Yep, another winter storm warning

Kinda sunny and warmer on this President’s Day holiday, but let’s call this the lull before another winter storm warning for our area.

The National Weather Service office in Blacksburg has another winter storm warning for Southwestern Virginia, starting at 4 p.m. Tuesday, that could dump four inches or more snow by Wednesday evening.

“Next cross-country snowmaker is here,” declares a headline from the Weather Channel. “Waterlogged period being with Wednesday winter storm,” says Roanoke Times weather guru Kevin Myatt.

“Cold air will fight a mighty battle, causing the first chapter of this soggy narrative to, quite likely, be one of the 2018-19 cold season’s more significant winter storms for our region,” Myatt writes.

He adds:

With high pressure banking cold air down the east side of the Appalachians, the first of several coming waves of dense moisture from the Gulf of Mexico will be wintry. Our precipitation is likely to “hit for the cycle,” beginning as snow in the early morning hours of Wednesday, mixing with sleet, then changing to sleet, with that in turn mixing with freezing rain and eventually changing to freezing rain, and finally everything changing to rain by late Wednesday or early Thursday as mild air finally wins the battle after much struggle.

In its winter storm warning, the Weather Service adds:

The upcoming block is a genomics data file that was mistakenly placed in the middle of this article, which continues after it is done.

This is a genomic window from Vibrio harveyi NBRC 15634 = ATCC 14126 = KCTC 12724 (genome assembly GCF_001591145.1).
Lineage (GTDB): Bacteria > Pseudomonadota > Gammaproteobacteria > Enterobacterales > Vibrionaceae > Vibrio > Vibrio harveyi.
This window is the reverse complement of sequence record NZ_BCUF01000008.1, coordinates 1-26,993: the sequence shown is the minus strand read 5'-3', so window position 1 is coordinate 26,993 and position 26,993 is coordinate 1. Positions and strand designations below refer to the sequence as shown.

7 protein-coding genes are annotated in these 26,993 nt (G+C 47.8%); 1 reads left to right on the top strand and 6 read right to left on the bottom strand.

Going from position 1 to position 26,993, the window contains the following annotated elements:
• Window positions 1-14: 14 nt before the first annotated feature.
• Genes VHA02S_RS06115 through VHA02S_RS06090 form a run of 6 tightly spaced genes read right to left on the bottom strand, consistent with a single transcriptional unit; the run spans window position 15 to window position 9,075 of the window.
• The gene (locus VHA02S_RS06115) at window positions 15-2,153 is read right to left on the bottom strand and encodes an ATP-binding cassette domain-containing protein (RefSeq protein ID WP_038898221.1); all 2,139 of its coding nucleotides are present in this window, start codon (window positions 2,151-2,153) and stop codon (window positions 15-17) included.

…WINTER STORM WATCH IN EFFECT FROM TUESDAY AFTERNOON THROUGH WEDNESDAY AFTERNOON… * WHAT…Heavy mixed precipitation possible. Total snow accumulations will vary from light amounts in the piedmont to heavy snows in Southeast West Virginia and Alleghany highlands of Virginia. The highest amounts of snow will occur in western Greenbrier where 4 to 8 inches are possible. Ice accumulations will range from a light glaze to around one quarter of an inch. * WHERE…Portions of southwest Virginia, northwest North Carolina and southeast West Virginia. * WHEN…From Tuesday afternoon through Wednesday afternoon. * ADDITIONAL DETAILS…Power outages and tree damage are likely due to the ice. Travel could be nearly impossible. The hazardous conditions could impact the morning and evening commutes. PRECAUTIONARY/PREPAREDNESS ACTIONS… A Winter Storm Watch means there is potential for significant snow, sleet or ice accumulations that may impact travel. Continue to monitor the latest forecasts. &&

More Information

…Winter weather expected from Tuesday afternoon into Wednesday afternoon… .A strong area of high pressure will shifts east into the Northeast United States, this will result in cold air wedging down the Appalachians. As a winter storm lifts northeast across our region, precipitation will spread north over this shallow dome of cold air, producing a wintery mixture of snow, sleet and freezing rain across our region. The storm is still evolving and the amounts and precipitation types will likely change over time.

After all this, we will get what we don’t need at this point: More rain, more rain and still more rain.

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